So, yes, the idea for the internet as we know it partially came about because of the seemingly universal human desire to not have to get up and move to another location.
With the threat of a nuclear war, it was necessary to decentralize such a system, so that even if one node was destroyed, there would still be communication between all the other computers. The American engineer Paul Baran provided the solution to this issue; he designed a decentralized network that also used packet switching as a means for sending and receiving data.
Many others also contributed to the development of an efficient packet switching system, including Leonard Kleinrock and Donald Davies. If you’re not familiar, “packet switching” is basically just a method of breaking down all transmitted data—regardless of content, type, or structure—into suitably sized blocks, called packets. So, for instance, if you wanted to access a large file from another system, when you attempted to download it, rather than the entire file being sent in one stream, which would require a constant connection for the duration of the download, it would get broken down into small packets of data, with each packet being individually sent, perhaps taking different paths through the network. The system that downloads the file would then re-assemble the packets back into the original full file.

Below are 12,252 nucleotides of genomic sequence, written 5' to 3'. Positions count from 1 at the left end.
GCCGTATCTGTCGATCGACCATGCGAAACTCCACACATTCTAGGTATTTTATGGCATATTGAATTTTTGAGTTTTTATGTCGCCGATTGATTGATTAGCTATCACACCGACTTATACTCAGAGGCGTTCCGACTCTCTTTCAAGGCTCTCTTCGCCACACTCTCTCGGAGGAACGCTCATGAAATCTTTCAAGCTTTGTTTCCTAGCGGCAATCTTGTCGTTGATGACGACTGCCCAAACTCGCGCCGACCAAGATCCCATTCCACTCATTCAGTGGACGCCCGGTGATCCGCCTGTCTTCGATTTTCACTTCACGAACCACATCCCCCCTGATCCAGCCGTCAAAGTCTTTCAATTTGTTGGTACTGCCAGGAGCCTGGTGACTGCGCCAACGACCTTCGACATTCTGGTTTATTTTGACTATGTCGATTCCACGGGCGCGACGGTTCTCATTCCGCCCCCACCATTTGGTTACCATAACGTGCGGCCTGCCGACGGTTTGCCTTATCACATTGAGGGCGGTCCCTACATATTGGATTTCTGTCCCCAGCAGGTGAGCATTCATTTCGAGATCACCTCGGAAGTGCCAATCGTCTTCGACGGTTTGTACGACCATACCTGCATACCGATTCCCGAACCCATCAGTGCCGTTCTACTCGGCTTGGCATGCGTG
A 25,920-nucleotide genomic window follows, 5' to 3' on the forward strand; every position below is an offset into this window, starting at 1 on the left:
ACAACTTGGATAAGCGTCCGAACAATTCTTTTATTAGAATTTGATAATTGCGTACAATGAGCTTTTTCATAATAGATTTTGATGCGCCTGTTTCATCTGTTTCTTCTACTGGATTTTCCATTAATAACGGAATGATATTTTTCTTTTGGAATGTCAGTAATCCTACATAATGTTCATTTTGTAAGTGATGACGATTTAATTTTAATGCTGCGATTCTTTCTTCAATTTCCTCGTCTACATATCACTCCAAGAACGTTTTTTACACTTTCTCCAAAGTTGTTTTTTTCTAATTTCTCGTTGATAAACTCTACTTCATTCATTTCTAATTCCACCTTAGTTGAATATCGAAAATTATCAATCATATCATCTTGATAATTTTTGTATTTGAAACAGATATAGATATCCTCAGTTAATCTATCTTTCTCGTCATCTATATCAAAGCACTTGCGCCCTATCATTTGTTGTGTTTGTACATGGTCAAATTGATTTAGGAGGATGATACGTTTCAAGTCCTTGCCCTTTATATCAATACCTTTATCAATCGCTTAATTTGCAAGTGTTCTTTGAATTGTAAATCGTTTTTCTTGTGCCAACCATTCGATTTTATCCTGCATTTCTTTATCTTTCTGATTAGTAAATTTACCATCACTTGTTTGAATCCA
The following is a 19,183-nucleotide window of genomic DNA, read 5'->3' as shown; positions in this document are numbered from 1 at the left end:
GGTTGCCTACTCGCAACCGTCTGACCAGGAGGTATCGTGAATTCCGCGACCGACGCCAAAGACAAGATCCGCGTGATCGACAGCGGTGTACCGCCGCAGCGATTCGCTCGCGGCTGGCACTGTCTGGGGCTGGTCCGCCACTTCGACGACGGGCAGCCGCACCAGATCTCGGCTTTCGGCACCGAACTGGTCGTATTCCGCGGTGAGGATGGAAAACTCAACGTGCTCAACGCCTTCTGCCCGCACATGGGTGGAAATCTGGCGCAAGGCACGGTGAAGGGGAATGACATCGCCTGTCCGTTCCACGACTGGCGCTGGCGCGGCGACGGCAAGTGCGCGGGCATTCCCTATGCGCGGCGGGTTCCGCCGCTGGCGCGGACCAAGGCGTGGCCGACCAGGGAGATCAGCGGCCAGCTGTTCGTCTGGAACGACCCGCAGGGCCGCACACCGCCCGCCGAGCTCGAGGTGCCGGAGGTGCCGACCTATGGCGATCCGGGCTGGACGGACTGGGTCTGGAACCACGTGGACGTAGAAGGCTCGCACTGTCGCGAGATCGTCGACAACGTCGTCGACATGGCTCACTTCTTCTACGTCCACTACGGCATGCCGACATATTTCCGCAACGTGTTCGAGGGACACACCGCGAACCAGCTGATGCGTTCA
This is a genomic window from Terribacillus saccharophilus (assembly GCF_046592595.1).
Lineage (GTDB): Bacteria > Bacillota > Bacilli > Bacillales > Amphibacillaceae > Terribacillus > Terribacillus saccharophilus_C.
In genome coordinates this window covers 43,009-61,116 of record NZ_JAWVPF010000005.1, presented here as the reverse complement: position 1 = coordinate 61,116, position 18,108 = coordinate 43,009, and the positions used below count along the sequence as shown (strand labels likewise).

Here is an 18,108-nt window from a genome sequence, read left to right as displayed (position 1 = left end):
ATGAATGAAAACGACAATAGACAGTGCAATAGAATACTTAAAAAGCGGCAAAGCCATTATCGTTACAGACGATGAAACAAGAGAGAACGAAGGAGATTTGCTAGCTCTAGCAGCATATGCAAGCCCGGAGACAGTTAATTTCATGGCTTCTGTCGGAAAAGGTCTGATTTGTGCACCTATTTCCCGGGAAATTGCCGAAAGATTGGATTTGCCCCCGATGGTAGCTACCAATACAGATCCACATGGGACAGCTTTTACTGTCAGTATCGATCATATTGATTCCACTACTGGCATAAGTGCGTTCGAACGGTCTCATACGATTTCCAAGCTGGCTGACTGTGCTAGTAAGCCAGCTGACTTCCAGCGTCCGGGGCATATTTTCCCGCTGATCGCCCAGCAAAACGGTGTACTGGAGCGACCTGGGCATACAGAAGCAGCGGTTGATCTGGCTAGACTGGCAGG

The platform mentioned above by Licklider, ARPANET was based on these ideas and was the principle precursor to the Internet as we think of it today. It was installed and operated for the first time in 1969 with four nodes, which were located at the University of California at Santa Barbara, the University of California at Los Angeles, SRI at Stanford University, and the University of Utah.
The first use of this network took place on October 29, 1969 at 10:30 pm and was a communication between UCLA and the Stanford Research Institute. As recounted by the aforementioned Leonard Kleinrock, this momentous communiqué went like this:
We set up a telephone connection between us and the guys at SRI… We typed the L and we asked on the phone,